Antioch resident Loretta Green-Williams wanted to enrich knowledge of the arts in East County’s youth, so she brainstormed the Antioch Film and Arts Festival.
The festival was originally planned to run Sept. 1-5 and include a filmmaking workshop and weekend performances by several local musical acts. Three prominent musicians – Cuban salsa artist Tito Gonzales, Brazilian jazz musician Marcos Silva and California jazz group Ruthie Dineen and Calle 49 – were slated to take the stage as well.
The event also included fundraising for scholarships to art, music and film schools.
“We saw there was a need, so we wanted to fill it,” Green-Williams said.
While the filmmaking workshop – set for Sept. 1-5 at Driversity and Eco Business Center in downtown Antioch – will go forward as planned, concerns from the city about the planning and logistics of the event forced Antioch to deny Green-Williams’ request to use Waldie Plaza for the festival.
Green-Williams started planning the festival in March and wanted to hold the event next year, but said the positive response from Mayor Jim Davis and other members of the community motivated her to try for this year. Green-Williams said some of the businesses in the historic downtown area agreed to stay open during the festival.
Green-Williams worked with her organization, the Women of Concern Professionals, and Rainy Robinson, the owner of downtown Jane Bond Insurance Agency, to fill out the necessary paperwork. Tina Wehrmeister, the city’s director of community development, said that originally Green-Williams wanted to hold the festival at the Nick Rodriguez Community Center, but the facility was booked for that weekend.
On Aug. 8, Wehrmeister said Green-Williams requested use of Waldie Plaza for her event. The next day, Wehrmeister informed Green-Williams that she could not hold the festival there, pointing out that adequate security had not been hired and the insurance information was incomplete. Green-Williams claimed that she and Robinson felt rushed to get the paperwork to Economic Development Analyst Brian Nunnally before he left for vacation.
“The City has a responsibility to ensure that the public health and safety is protected,” Wehrmeister wrote to Green-Williams, “and that potential liability is covered so that the City (and the taxpayers) is not left footing the bill in the event of an accident.”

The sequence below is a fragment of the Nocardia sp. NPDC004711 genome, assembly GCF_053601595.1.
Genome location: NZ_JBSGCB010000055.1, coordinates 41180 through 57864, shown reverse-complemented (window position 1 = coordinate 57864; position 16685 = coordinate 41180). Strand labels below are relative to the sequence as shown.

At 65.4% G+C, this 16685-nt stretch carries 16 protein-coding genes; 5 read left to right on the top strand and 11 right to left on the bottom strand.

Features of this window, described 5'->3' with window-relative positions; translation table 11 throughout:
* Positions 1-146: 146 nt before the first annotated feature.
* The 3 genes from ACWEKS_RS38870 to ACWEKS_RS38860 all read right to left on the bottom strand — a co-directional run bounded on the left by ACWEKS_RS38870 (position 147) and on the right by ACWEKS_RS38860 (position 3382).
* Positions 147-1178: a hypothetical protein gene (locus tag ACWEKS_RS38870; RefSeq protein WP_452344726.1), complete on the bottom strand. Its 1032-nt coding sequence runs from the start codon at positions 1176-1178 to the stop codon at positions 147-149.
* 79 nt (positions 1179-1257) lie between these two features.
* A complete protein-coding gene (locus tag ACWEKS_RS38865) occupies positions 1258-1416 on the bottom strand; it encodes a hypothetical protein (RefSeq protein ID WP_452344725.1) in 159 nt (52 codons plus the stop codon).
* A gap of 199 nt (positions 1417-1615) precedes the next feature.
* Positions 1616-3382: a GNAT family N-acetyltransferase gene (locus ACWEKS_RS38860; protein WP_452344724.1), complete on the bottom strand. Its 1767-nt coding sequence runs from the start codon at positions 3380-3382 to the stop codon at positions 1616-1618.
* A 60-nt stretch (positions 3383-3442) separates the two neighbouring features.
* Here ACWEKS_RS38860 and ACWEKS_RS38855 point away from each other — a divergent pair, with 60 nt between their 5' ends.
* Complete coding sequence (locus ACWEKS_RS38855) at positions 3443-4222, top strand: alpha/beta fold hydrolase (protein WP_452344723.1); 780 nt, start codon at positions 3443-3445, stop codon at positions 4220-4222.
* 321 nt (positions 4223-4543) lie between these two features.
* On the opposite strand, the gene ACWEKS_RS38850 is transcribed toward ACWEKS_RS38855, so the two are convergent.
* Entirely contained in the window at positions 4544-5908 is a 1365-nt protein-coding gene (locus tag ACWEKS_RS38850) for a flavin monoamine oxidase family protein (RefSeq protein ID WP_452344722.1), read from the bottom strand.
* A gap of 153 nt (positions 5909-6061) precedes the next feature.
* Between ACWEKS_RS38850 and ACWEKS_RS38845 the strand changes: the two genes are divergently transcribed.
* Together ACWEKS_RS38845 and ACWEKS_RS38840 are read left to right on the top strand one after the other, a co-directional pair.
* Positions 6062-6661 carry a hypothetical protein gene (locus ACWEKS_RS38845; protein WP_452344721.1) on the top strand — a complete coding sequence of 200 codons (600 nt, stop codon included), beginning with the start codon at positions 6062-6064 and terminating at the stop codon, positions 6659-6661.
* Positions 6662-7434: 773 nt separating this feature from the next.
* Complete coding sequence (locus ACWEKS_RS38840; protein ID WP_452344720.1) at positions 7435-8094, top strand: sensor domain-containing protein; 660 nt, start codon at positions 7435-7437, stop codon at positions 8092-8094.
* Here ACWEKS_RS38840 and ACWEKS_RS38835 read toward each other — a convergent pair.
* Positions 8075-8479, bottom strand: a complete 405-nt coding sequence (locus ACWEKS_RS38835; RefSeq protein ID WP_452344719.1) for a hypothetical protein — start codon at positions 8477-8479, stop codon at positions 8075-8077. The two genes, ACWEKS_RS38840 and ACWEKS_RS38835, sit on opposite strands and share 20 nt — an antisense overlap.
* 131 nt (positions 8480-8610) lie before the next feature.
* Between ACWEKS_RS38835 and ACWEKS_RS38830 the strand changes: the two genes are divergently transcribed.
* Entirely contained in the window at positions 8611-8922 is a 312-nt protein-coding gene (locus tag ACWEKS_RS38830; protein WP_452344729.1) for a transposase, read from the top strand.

Green-Williams pointed out that security is lax for the Arts and Cultural Foundation’s Saturday summer concerts, also held at Waldie Plaza. Wehrmeister said the concerts have been a Rivertown mainstay for 20 years, while the city didn’t know what to expect for this new event. She said that in a few years, once Antioch becomes accustomed to the festival, the security restrictions could be reduced.
“We have no history,” Wehrmeister said. “We need to be cautious and prudent with the new event.”
The scheduling of Antioch police officers for the Labor Day weekend event, along with utilizing Public Works officials, further clouded the situation for the cash-strapped city.
The film workshop features Green-Williams’ daughter Dana Verde, a New York filmmaker and graduate of the London Film School and the New York Film School. The Driversity and Eco Business Centers, where the four-day event takes place, are private venues not subject to the same oversight as Waldie Plaza.
During the film workshop, participants will have four days to write, shoot and edit a one-to-two minute film.
Green-Williams believes Antioch’s downtown area, which encompasses the El Campanil Theatre, several dance studios and a waterfront, would be an optimal venue for the festival and workshop. Antioch also has several ties to Hollywood, including two-time Oscar winner for sound mixing Michael Semanick.
“I expressed to my daughter the unique circumstances we have in this area, which is absolutely beautiful,” Green-Williams said. “She was really excited about that.”
While Wehrmeister and City Manager Jim Jakel agreed that the festival would be a good event for Rivertown, which has been hit hard by the recession, there wasn’t enough time to plan it properly.
Wehrmeister noted that for an event of that magnitude (Green-Williams estimated roughly 300 attendees) to take place on public property, the city would need at least six months’ notice. She said that the city would be open to explore the possibility of such a festival next year.
Green-Williams plans to organize a film and arts festival next year, but the experience has soured her on Antioch as a location.